This does add weight to the audio amplifier but nothing compared to the mains transformer. An older, stripped down 200W+200W amplifier I have at home has a transformer which weighs 6Kg. I have a 300W + 300W audio amplifier (lesser known brand) which weighs 10Kg, this includes mixer desk and cabinet. Both did or do deliver the power output rated by the manufacturer, one with both channels driven simultaneously and the other guaranteed only one channel.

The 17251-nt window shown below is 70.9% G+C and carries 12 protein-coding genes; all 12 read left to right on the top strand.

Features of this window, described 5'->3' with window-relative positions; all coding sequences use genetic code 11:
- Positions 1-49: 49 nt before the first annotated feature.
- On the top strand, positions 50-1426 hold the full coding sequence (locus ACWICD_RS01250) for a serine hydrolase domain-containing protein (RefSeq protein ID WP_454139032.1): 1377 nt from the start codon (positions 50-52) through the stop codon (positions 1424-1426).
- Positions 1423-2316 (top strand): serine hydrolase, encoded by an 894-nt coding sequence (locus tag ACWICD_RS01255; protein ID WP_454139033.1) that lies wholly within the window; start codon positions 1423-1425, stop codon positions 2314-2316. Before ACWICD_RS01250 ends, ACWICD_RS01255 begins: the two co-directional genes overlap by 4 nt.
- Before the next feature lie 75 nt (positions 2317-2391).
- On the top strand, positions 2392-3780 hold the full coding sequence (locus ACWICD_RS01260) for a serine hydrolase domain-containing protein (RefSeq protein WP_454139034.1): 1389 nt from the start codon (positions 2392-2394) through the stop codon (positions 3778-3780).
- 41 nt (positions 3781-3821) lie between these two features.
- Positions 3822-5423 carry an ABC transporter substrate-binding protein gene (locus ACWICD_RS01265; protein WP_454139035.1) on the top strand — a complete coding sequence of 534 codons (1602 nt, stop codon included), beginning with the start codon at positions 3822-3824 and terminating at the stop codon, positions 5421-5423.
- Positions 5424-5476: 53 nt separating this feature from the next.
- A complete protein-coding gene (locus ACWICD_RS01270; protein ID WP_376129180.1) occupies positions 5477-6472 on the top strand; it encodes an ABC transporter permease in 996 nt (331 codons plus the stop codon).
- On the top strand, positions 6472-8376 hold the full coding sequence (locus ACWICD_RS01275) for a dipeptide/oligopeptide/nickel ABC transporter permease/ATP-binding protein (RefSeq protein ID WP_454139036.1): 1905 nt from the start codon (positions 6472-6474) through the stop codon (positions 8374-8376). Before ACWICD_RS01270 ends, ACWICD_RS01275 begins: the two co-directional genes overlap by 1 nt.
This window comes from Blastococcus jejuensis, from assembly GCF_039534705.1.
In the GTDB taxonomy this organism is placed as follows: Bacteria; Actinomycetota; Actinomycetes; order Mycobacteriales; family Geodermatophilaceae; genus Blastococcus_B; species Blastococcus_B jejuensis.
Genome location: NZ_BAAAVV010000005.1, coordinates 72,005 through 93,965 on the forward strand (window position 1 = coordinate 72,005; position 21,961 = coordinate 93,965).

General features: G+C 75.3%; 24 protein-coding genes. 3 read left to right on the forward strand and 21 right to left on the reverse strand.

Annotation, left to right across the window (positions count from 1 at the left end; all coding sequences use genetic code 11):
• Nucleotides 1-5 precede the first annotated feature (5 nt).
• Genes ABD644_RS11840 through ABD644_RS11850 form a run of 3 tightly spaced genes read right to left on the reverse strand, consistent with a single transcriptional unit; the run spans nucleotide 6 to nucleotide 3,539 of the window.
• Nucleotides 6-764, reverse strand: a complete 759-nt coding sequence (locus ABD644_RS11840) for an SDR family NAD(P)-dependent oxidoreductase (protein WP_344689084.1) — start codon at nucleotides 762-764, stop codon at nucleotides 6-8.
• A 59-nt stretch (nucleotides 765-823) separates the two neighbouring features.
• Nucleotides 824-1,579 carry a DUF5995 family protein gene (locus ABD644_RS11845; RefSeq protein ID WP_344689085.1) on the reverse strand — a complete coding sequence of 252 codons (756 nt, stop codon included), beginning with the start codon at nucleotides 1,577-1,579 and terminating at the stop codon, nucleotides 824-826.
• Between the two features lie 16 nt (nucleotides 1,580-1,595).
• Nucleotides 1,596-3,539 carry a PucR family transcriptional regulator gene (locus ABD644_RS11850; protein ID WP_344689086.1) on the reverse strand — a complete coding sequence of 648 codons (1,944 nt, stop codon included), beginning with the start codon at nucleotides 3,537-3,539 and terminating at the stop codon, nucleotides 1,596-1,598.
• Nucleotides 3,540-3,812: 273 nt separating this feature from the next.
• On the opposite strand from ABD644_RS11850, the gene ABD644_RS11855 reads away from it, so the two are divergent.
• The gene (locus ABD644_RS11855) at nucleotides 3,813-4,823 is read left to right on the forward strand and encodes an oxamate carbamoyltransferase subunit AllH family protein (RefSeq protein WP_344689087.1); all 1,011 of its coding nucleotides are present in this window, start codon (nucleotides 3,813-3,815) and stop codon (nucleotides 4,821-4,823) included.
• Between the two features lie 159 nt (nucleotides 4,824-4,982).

Audio amplifier ratings are very ambiguous and sadly the lesser known brands are more likely to overrate their equipment. NAD, Yamaha plus many other brands don’t. Neither does Fender or Peavey. This does not mean you are stuck with a white elephant. When coming to musician choices I am not a fundi suffice to say you need to be careful of head room. Hi-Fi Audio amplifiers are designed to, or at least should be designed to cover the audio spectrum of say 20Hz to 20Kz and the power rating tested and shown at what frequency it was tested to give these results. High quality amplifiers are tested using spectrum analysis and this will be available in the specifications – manufacturers will give this to you as well on request. NAD, Yamaha are cases in point. Fender, definitely.